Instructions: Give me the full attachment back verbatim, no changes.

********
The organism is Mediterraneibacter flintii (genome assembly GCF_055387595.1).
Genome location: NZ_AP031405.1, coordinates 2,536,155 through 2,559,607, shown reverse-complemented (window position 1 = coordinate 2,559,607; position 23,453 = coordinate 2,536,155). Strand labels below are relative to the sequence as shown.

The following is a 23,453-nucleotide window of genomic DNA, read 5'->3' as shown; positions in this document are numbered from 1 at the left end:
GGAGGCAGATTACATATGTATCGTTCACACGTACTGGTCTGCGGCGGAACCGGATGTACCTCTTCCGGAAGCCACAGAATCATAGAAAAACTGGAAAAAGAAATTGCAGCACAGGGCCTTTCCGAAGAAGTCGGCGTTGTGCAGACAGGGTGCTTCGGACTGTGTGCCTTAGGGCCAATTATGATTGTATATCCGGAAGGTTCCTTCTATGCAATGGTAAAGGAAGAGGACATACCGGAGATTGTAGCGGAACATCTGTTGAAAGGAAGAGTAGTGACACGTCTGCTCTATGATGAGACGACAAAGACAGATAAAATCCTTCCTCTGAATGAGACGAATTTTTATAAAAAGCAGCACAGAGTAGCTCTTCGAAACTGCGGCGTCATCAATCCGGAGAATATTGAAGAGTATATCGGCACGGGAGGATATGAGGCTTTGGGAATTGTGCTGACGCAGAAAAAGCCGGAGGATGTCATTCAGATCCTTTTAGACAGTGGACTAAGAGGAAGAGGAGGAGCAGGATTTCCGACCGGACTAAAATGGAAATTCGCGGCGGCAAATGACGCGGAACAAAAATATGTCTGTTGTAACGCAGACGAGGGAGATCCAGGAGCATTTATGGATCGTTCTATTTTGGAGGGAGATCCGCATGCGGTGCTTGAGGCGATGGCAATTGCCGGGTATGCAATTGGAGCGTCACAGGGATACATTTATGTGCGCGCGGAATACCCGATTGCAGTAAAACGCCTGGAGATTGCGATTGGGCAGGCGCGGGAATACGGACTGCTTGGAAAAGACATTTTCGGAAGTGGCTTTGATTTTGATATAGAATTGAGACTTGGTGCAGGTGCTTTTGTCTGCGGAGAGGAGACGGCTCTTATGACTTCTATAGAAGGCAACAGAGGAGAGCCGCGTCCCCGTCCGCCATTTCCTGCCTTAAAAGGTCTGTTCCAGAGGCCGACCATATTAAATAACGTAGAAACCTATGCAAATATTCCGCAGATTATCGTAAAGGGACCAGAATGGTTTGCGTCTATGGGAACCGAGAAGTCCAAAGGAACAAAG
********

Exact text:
The organism is Mediterraneibacter flintii (genome assembly GCF_055387595.1).
Genome location: NZ_AP031405.1, coordinates 2,536,155 through 2,559,607, shown reverse-complemented (window position 1 = coordinate 2,559,607; position 23,453 = coordinate 2,536,155). Strand labels below are relative to the sequence as shown.

The following is a 23,453-nucleotide window of genomic DNA, read 5'->3' as shown; positions in this document are numbered from 1 at the left end:
GGAGGCAGATTACATATGTATCGTTCACACGTACTGGTCTGCGGCGGAACCGGATGTACCTCTTCCGGAAGCCACAGAATCATAGAAAAACTGGAAAAAGAAATTGCAGCACAGGGCCTTTCCGAAGAAGTCGGCGTTGTGCAGACAGGGTGCTTCGGACTGTGTGCCTTAGGGCCAATTATGATTGTATATCCGGAAGGTTCCTTCTATGCAATGGTAAAGGAAGAGGACATACCGGAGATTGTAGCGGAACATCTGTTGAAAGGAAGAGTAGTGACACGTCTGCTCTATGATGAGACGACAAAGACAGATAAAATCCTTCCTCTGAATGAGACGAATTTTTATAAAAAGCAGCACAGAGTAGCTCTTCGAAACTGCGGCGTCATCAATCCGGAGAATATTGAAGAGTATATCGGCACGGGAGGATATGAGGCTTTGGGAATTGTGCTGACGCAGAAAAAGCCGGAGGATGTCATTCAGATCCTTTTAGACAGTGGACTAAGAGGAAGAGGAGGAGCAGGATTTCCGACCGGACTAAAATGGAAATTCGCGGCGGCAAATGACGCGGAACAAAAATATGTCTGTTGTAACGCAGACGAGGGAGATCCAGGAGCATTTATGGATCGTTCTATTTTGGAGGGAGATCCGCATGCGGTGCTTGAGGCGATGGCAATTGCCGGGTATGCAATTGGAGCGTCACAGGGATACATTTATGTGCGCGCGGAATACCCGATTGCAGTAAAACGCCTGGAGATTGCGATTGGGCAGGCGCGGGAATACGGACTGCTTGGAAAAGACATTTTCGGAAGTGGCTTTGATTTTGATATAGAATTGAGACTTGGTGCAGGTGCTTTTGTCTGCGGAGAGGAGACGGCTCTTATGACTTCTATAGAAGGCAACAGAGGAGAGCCGCGTCCCCGTCCGCCATTTCCTGCCTTAAAAGGTCTGTTCCAGAGGCCGACCATATTAAATAACGTAGAAACCTATGCAAATATTCCGCAGATTATCGTAAAGGGACCAGAATGGTTTGCGTCTATGGGAACCGAGAAGTCCAAAGGAACAAAG